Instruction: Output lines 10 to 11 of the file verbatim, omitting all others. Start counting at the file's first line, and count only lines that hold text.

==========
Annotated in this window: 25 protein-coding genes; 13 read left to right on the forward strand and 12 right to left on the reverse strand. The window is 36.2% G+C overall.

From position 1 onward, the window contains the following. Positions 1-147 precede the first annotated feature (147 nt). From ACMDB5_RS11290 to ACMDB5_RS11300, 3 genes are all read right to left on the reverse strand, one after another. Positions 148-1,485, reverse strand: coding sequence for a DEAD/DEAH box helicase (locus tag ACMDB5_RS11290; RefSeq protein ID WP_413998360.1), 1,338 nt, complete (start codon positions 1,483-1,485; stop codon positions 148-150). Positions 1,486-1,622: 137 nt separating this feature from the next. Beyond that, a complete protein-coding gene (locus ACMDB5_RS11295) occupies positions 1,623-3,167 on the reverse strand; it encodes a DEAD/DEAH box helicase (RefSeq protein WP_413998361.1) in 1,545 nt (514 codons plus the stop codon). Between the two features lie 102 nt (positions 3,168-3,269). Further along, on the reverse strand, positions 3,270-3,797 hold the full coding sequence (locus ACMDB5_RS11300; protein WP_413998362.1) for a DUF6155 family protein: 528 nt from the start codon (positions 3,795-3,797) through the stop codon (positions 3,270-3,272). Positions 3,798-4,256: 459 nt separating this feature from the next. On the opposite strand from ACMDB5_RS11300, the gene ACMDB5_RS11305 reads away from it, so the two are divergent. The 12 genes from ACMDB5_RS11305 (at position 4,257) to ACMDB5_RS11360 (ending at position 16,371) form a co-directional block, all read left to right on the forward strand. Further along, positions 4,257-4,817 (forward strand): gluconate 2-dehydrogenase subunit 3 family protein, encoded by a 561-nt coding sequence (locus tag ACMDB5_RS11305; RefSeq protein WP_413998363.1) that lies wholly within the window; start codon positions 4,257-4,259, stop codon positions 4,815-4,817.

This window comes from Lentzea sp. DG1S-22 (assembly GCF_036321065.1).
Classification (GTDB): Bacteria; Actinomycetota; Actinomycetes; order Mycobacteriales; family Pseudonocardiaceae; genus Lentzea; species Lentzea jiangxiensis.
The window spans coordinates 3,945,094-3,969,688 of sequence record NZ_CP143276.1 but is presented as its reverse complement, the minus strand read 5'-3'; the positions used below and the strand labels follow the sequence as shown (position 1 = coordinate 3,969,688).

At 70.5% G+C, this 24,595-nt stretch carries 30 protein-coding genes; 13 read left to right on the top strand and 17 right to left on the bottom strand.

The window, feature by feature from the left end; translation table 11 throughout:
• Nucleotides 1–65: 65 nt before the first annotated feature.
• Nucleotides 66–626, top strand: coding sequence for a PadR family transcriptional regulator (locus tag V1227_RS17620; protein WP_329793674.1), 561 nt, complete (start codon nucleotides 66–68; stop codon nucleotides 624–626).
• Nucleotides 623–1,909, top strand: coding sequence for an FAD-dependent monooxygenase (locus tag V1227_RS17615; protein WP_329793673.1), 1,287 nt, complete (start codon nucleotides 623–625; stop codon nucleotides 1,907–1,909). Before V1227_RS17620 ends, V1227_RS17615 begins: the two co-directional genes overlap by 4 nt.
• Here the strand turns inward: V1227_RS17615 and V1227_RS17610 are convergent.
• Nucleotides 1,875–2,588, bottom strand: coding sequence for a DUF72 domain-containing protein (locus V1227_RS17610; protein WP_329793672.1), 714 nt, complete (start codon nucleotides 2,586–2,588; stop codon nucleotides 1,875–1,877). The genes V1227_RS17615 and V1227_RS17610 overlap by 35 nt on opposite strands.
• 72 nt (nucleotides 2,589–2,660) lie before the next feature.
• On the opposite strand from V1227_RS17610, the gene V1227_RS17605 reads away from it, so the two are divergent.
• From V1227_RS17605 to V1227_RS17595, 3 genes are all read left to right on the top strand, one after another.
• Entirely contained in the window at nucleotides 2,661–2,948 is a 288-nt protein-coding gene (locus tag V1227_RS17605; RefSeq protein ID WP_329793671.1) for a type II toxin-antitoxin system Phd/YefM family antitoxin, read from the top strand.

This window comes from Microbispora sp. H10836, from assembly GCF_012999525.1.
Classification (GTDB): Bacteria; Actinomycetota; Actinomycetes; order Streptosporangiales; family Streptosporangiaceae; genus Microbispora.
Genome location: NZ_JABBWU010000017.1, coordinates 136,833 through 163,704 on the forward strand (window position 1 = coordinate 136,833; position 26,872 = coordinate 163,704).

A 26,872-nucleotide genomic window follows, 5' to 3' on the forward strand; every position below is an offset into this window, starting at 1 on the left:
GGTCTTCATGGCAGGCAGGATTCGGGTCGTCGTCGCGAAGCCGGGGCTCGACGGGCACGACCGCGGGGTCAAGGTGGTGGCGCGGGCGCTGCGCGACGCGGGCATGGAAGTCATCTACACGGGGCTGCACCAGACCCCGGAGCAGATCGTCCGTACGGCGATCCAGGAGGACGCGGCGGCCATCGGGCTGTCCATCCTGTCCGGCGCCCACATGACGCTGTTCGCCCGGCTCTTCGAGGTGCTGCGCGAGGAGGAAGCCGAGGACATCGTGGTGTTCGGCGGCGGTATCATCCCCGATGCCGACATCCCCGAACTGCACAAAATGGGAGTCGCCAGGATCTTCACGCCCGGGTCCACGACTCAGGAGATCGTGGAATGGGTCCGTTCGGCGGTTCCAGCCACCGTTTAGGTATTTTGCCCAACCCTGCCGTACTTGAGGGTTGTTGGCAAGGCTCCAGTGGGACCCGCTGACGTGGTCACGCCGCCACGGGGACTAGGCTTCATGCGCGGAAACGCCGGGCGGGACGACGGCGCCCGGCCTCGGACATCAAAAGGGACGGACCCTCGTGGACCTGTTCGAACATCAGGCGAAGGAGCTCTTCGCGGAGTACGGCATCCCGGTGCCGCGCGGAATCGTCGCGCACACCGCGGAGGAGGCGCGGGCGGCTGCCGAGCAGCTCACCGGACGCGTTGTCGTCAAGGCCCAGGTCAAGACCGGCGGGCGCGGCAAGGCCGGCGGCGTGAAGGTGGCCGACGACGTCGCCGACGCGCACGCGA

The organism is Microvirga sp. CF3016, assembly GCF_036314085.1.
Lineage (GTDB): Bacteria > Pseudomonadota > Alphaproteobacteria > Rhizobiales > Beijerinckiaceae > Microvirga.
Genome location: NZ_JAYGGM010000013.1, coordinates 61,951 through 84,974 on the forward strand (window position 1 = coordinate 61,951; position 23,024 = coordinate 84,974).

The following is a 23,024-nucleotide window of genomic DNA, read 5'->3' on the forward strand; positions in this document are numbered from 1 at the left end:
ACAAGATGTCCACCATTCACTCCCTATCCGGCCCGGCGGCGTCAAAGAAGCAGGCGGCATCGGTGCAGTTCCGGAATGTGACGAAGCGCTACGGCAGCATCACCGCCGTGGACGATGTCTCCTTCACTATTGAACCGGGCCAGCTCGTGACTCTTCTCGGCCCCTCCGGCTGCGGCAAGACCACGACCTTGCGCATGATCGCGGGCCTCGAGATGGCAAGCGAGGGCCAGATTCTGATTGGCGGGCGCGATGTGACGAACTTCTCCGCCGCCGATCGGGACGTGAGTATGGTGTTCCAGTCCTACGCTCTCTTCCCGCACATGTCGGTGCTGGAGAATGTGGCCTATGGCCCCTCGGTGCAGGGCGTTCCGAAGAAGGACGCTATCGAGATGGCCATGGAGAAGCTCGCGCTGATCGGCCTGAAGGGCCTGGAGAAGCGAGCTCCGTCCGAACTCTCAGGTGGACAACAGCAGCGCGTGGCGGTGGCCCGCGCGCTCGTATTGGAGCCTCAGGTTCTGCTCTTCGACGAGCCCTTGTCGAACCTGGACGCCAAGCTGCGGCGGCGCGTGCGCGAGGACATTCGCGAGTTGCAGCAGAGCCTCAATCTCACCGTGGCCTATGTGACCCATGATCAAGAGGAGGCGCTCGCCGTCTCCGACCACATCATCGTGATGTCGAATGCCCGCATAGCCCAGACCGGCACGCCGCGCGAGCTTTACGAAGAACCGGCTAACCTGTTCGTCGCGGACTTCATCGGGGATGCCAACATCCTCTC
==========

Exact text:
• Nucleotides 623–1,909, top strand: coding sequence for an FAD-dependent monooxygenase (locus tag V1227_RS17615; protein WP_329793673.1), 1,287 nt, complete (start codon nucleotides 623–625; stop codon nucleotides 1,907–1,909). Before V1227_RS17620 ends, V1227_RS17615 begins: the two co-directional genes overlap by 4 nt.
• Here the strand turns inward: V1227_RS17615 and V1227_RS17610 are convergent.